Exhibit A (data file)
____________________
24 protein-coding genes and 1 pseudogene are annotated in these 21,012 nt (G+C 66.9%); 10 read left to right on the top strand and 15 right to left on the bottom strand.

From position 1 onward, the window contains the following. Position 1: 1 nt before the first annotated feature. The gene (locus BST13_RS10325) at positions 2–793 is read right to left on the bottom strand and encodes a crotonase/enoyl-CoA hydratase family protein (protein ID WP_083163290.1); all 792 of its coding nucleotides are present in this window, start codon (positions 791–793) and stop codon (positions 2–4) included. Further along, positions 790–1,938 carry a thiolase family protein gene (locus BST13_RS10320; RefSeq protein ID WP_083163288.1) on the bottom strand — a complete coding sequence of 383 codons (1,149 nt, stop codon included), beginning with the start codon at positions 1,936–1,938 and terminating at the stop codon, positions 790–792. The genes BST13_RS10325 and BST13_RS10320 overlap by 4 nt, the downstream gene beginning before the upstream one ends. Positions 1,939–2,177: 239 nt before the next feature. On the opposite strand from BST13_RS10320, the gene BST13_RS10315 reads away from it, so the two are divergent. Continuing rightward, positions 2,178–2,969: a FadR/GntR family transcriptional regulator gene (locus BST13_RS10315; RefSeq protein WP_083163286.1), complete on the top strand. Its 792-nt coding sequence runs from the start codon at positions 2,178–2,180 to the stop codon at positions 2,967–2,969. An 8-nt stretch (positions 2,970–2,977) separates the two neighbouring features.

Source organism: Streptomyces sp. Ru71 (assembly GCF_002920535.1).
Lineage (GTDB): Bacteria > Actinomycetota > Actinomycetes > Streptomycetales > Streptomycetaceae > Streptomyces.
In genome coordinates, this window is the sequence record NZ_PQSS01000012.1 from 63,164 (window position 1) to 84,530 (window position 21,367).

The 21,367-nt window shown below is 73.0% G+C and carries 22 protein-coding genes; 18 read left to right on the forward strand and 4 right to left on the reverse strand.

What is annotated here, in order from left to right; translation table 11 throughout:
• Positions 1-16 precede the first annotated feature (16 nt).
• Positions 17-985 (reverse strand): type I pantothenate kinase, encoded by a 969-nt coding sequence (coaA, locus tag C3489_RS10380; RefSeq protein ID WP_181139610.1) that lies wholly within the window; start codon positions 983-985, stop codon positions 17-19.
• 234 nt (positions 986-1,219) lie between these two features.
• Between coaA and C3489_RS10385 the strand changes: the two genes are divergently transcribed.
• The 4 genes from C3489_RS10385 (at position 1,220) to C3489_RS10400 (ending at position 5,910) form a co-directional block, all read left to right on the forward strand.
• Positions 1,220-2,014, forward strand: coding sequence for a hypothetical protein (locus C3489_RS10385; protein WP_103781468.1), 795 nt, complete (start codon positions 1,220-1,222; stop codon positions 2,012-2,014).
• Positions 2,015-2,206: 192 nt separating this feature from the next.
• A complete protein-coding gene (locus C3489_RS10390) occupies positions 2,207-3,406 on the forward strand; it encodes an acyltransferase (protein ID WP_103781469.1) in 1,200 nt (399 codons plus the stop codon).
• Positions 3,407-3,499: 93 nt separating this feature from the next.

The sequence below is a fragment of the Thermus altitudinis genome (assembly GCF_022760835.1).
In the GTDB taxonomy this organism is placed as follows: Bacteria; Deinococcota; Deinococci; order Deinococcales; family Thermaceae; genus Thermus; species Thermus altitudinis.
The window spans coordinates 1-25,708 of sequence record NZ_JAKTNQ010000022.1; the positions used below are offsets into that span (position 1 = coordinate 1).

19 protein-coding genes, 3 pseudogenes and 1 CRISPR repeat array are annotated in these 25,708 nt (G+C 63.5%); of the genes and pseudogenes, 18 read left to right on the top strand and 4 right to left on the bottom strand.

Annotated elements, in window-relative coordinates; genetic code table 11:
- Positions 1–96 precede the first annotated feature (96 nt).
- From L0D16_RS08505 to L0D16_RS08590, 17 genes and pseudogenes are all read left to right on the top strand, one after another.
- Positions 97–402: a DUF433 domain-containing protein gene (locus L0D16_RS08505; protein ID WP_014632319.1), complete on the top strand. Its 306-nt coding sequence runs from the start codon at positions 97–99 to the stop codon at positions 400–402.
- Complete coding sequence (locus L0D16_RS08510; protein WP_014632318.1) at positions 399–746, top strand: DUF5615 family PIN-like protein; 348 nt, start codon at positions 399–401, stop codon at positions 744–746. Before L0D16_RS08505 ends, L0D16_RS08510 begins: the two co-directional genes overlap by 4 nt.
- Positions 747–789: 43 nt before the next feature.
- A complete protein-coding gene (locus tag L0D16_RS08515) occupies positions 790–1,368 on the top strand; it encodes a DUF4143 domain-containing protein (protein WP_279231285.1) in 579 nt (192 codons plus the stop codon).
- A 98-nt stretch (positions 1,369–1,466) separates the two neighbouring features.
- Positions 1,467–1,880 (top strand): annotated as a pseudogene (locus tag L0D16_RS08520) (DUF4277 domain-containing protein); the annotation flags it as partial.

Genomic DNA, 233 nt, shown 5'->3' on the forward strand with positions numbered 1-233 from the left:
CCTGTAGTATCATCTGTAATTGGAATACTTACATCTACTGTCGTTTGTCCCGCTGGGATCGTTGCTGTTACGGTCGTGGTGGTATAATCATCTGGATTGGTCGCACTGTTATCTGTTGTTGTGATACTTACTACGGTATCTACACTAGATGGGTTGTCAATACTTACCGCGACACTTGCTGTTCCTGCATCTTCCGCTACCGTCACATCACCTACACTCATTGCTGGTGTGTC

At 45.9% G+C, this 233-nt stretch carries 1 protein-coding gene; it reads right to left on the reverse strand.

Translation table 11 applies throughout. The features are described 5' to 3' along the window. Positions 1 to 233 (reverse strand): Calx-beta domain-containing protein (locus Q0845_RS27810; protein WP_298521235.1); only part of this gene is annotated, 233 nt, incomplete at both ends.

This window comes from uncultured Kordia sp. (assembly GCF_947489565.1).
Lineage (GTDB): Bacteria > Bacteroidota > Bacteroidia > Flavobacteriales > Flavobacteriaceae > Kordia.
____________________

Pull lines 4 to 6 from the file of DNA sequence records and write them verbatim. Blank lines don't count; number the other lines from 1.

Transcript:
Lineage (GTDB): Bacteria > Actinomycetota > Actinomycetes > Streptomycetales > Streptomycetaceae > Streptomyces.
In genome coordinates, this window is the sequence record NZ_PQSS01000012.1 from 63,164 (window position 1) to 84,530 (window position 21,367).

The 21,367-nt window shown below is 73.0% G+C and carries 22 protein-coding genes; 18 read left to right on the forward strand and 4 right to left on the reverse strand.